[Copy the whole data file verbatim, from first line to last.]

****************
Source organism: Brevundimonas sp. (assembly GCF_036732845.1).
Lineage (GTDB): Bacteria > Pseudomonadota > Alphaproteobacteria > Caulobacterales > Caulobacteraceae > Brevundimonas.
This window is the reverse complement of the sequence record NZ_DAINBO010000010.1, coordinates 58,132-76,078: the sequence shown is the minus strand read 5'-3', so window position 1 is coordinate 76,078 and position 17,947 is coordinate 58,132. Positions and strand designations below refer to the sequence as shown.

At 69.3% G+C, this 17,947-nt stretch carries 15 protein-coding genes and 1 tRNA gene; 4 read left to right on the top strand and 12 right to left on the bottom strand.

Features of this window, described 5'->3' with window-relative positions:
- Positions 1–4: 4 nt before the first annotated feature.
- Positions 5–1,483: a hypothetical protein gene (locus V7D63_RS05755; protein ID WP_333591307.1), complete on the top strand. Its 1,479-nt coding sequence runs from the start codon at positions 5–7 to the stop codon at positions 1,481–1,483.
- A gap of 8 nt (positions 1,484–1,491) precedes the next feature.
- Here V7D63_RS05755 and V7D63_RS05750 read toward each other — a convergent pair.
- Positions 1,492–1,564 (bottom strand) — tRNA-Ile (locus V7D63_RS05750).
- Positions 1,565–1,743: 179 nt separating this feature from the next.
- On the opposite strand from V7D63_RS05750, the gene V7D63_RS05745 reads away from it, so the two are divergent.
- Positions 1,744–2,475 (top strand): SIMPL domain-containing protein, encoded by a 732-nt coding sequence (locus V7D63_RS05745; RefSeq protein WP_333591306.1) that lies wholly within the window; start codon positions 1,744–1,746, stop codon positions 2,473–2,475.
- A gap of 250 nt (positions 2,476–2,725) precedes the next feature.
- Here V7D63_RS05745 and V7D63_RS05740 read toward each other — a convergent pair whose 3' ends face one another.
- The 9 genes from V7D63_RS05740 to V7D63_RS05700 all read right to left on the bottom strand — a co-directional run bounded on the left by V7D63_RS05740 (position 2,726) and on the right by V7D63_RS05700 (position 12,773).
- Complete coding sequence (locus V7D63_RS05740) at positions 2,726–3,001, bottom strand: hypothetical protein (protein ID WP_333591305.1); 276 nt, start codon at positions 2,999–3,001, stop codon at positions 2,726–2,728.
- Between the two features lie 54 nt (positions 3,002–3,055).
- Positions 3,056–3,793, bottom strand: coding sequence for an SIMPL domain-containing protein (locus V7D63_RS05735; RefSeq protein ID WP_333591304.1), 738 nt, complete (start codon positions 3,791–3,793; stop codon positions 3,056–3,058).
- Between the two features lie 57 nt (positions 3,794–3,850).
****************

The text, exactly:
Source organism: Brevundimonas sp. (assembly GCF_036732845.1).
Lineage (GTDB): Bacteria > Pseudomonadota > Alphaproteobacteria > Caulobacterales > Caulobacteraceae > Brevundimonas.
This window is the reverse complement of the sequence record NZ_DAINBO010000010.1, coordinates 58,132-76,078: the sequence shown is the minus strand read 5'-3', so window position 1 is coordinate 76,078 and position 17,947 is coordinate 58,132. Positions and strand designations below refer to the sequence as shown.

At 69.3% G+C, this 17,947-nt stretch carries 15 protein-coding genes and 1 tRNA gene; 4 read left to right on the top strand and 12 right to left on the bottom strand.

Features of this window, described 5'->3' with window-relative positions:
- Positions 1–4: 4 nt before the first annotated feature.
- Positions 5–1,483: a hypothetical protein gene (locus V7D63_RS05755; protein ID WP_333591307.1), complete on the top strand. Its 1,479-nt coding sequence runs from the start codon at positions 5–7 to the stop codon at positions 1,481–1,483.
- A gap of 8 nt (positions 1,484–1,491) precedes the next feature.
- Here V7D63_RS05755 and V7D63_RS05750 read toward each other — a convergent pair.
- Positions 1,492–1,564 (bottom strand) — tRNA-Ile (locus V7D63_RS05750).
- Positions 1,565–1,743: 179 nt separating this feature from the next.
- On the opposite strand from V7D63_RS05750, the gene V7D63_RS05745 reads away from it, so the two are divergent.
- Positions 1,744–2,475 (top strand): SIMPL domain-containing protein, encoded by a 732-nt coding sequence (locus V7D63_RS05745; RefSeq protein WP_333591306.1) that lies wholly within the window; start codon positions 1,744–1,746, stop codon positions 2,473–2,475.
- A gap of 250 nt (positions 2,476–2,725) precedes the next feature.
- Here V7D63_RS05745 and V7D63_RS05740 read toward each other — a convergent pair whose 3' ends face one another.
- The 9 genes from V7D63_RS05740 to V7D63_RS05700 all read right to left on the bottom strand — a co-directional run bounded on the left by V7D63_RS05740 (position 2,726) and on the right by V7D63_RS05700 (position 12,773).
- Complete coding sequence (locus V7D63_RS05740) at positions 2,726–3,001, bottom strand: hypothetical protein (protein ID WP_333591305.1); 276 nt, start codon at positions 2,999–3,001, stop codon at positions 2,726–2,728.
- Between the two features lie 54 nt (positions 3,002–3,055).
- Positions 3,056–3,793, bottom strand: coding sequence for an SIMPL domain-containing protein (locus V7D63_RS05735; RefSeq protein ID WP_333591304.1), 738 nt, complete (start codon positions 3,791–3,793; stop codon positions 3,056–3,058).
- Between the two features lie 57 nt (positions 3,794–3,850).